The Vagenda will hit the bookstalls at the same time as Everyday Sexism. This book, too, began life as a blog, set up in April 2012 by the “diminutive, blonde, beatifically lovely” (in the words of the Telegraph) Laura Bates, born in 1987. Bates invited women to upload their experiences of sexist behaviour and by December 2013 there were 50,000 contributions. The thesis of Everyday Sexism, according to the cover copy, is that: “From being harassed and wolf-whistled at on the street, to discrimination in the workplace and serious sexual assault . . . sexism had become normalised.” This is not what the blog revealed; it revealed not that sexual assault was an accepted part of daily life but that behaviour defined as criminal was rife. All the examples given were of men invading women’s personal space, touching them, intimidating them, assaulting them and raping them.

Though gay men are far more likely to be viciously harassed, bullied and assaulted in the workplace than women, they were not invited to contribute to the Everyday Sexism project. Gay-bashing is regarded in many communities as a rite of passage and the perpetrators are unlikely to be viewed as criminals even when the facts of the case are known. That is true normalising.

Sexism should mean discrimination against any individual on the grounds of sex. Women haven’t abused men solely because of their sex since the legendary Amazons bit the dust; nowhere in the real world are women in a position of sufficient power to enable them to persecute men just for being men. Only women suffer discrimination on the grounds of their sex (as distinct from their sexual orientation) and not only from members of the opposite sex.

Sexism is here a misleading name for misogyny, which is distrust, hatred and contempt of women. And it’s not just men who feel these feelings and act on them. Women persecute other women, humiliate them and discriminate against them. They may not grab their tits or threaten to rape them; women have more effective ways of doing other women in. “Horizontal hostility”, another gem from the Flo Kennedy thesaurus, is a by-product of oppression. Oppressed people don’t dare denounce the actual oppressor; instead they betray the people alongside them. They see their shared suffering as the consequence of a defect within themselves. What should be anger becomes guilt and self-blame.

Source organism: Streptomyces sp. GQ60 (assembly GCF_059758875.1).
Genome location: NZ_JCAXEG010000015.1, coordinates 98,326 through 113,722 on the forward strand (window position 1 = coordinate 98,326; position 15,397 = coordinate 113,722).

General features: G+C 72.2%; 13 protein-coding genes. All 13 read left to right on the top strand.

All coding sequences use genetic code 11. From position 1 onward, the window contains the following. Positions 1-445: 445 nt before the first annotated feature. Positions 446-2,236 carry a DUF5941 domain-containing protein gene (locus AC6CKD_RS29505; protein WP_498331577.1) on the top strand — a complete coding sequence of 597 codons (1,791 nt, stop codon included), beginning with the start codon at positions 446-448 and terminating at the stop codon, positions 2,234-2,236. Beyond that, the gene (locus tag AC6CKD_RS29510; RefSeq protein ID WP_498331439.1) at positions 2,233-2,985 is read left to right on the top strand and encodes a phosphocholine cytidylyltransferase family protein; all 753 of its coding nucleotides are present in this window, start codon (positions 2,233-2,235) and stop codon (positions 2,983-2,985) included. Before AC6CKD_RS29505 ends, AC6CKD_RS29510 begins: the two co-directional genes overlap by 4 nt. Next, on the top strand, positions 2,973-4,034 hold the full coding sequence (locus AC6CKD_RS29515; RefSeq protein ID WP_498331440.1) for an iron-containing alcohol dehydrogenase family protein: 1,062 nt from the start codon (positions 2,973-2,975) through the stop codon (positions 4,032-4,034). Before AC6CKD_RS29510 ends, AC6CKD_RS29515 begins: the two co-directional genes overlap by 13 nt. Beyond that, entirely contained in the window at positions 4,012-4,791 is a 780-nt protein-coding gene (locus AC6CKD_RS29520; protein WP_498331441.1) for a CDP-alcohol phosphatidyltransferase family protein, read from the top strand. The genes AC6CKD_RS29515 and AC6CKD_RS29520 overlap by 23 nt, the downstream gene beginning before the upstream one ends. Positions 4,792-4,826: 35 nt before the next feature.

This process can be discerned clearly and repeatedly in the caseload of the Everyday Sexism project. Though much of what is reported is criminal behaviour and not normalised at all, as the victims persist in imagining that whatever happened was their fault, there can be no access to redress. They should be furious but are terrified and ashamed instead. As long as a rape victim is considered to need anonymity, she is expected to shoulder shame and self-hatred as a consequence of someone else’s behaviour. Enough. Enough. Simply coughing up outrage into a blog will get us nowhere.

This curmudgeonly old feminist has argued for years that victims of sexual assault should refuse to feel shame and should not avail themselves of offered anonymity. She has also argued that, because under the present code the burden of proof is too onerous and guilt too difficult to establish, sexual assault should be reclassified under the general law of assault. If you turn up at a police station with a black eye, you are not going to be asked what you were wearing or whether you consented to the assault, but then your assailant won’t be sent away for ten years either.

What Bates’s book should demonstrate is that offences against women are not outrageous or extraordinary; they are par for the course. They are committed with total impunity and at the same time made to appear exceptional. A man who cops a feel on a crowded Underground train does nothing special but he tells himself that he is a helluva fella who has pulled off some kind of a coup. Mere fiddling about becomes exploit. What is truly weird about the degree of impunity assailants enjoy is that everyone is carrying a mobile phone; there are surveillance cameras everywhere and still the offenders get away with it. How hard can it be to track them down?

A woman who is insulted should be prepared to talk loud and draw a crowd, to kick ass and take names (Flo again); she should also be supported by the women around her. Unpacking your heart with bitter words to an anonymous blog is no substitute for action. Years ago I suggested that women who had been abused on a date denounce the perpetrator online. (Remember that most – almost all – rape victims know their assailant.) The immediate response was that the accusations might not be true and innocent men might suffer. (The remedy to a false allegation would be a face-to-face confrontation.) What I was pretty sure of was that most of the individuals who would be named would be repeat offenders; the point would be to protect women from the hazard represented by such men, which is also the most compelling reason for reporting sexual assault to the police.

Everyday Sexism, with its iterated narrative of bewildered pain and grief, is a hard read. Vile behaviour to women has become a fashion among young men and there are some who blame “equality” as the cause. But sexual equality has not been achieved and sexual liberation has not even been glimpsed. As Baxter and Cosslett remark in The Vagenda, “The feminist revolution never came. We are in no way a post-feminist society.” We are still caught in the nightmare of bitterness and misunderstanding that leaves two women a week in Britain dead at the hands of their partners or ex-partners.